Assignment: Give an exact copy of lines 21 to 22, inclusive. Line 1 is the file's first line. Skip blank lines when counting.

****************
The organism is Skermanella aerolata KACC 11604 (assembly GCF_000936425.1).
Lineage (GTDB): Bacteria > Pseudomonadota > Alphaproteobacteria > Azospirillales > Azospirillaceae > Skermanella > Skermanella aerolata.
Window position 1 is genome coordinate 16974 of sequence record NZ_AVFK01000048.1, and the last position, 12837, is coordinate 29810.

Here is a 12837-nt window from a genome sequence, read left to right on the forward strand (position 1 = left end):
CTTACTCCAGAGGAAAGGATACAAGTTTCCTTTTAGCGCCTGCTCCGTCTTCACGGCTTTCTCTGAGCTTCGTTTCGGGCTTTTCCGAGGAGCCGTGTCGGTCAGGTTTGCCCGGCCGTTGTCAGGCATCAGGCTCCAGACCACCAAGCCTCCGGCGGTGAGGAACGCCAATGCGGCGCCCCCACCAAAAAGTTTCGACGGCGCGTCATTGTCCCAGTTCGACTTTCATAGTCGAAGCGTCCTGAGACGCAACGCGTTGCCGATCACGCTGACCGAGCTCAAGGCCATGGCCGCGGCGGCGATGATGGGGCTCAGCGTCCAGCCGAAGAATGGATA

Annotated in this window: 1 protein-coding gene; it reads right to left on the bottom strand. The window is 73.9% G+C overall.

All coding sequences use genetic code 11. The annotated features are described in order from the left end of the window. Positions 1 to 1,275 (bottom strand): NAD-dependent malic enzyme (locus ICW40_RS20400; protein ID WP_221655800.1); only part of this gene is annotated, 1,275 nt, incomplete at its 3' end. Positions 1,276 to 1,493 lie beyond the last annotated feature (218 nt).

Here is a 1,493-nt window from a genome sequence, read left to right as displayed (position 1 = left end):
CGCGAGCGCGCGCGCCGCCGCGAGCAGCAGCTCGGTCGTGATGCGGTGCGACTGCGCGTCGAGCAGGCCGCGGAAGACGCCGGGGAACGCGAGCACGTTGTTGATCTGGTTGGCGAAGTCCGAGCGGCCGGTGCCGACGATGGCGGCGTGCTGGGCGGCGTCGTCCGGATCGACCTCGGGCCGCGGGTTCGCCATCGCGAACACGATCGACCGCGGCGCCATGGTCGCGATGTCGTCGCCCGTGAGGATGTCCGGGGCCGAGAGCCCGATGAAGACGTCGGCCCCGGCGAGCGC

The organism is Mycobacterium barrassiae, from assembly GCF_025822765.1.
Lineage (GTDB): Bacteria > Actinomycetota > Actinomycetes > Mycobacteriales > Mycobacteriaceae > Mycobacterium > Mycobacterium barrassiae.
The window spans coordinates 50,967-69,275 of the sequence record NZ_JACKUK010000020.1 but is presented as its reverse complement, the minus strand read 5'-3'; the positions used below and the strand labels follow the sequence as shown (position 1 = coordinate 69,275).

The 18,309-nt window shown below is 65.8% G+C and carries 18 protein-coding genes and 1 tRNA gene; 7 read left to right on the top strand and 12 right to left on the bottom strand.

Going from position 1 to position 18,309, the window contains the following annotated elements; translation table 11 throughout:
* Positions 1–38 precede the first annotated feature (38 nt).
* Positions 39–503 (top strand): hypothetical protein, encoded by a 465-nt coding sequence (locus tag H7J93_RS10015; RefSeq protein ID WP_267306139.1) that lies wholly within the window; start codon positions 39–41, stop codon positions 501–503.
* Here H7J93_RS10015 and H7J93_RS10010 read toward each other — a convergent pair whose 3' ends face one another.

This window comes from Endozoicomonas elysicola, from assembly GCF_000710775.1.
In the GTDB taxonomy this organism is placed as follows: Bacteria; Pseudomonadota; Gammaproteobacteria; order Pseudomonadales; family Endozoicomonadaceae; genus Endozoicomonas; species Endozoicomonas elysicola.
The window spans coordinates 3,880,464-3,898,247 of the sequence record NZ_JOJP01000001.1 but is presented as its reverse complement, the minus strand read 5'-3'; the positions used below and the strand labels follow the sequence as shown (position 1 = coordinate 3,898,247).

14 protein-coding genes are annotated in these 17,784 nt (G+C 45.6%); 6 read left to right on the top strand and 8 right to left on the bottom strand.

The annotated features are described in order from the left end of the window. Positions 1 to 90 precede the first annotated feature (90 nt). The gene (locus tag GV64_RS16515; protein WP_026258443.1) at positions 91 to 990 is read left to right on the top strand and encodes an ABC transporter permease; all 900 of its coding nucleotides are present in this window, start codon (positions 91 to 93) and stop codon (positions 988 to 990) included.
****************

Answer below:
14 protein-coding genes are annotated in these 17,784 nt (G+C 45.6%); 6 read left to right on the top strand and 8 right to left on the bottom strand.

The annotated features are described in order from the left end of the window. Positions 1 to 90 precede the first annotated feature (90 nt). The gene (locus tag GV64_RS16515; protein WP_026258443.1) at positions 91 to 990 is read left to right on the top strand and encodes an ABC transporter permease; all 900 of its coding nucleotides are present in this window, start codon (positions 91 to 93) and stop codon (positions 988 to 990) included.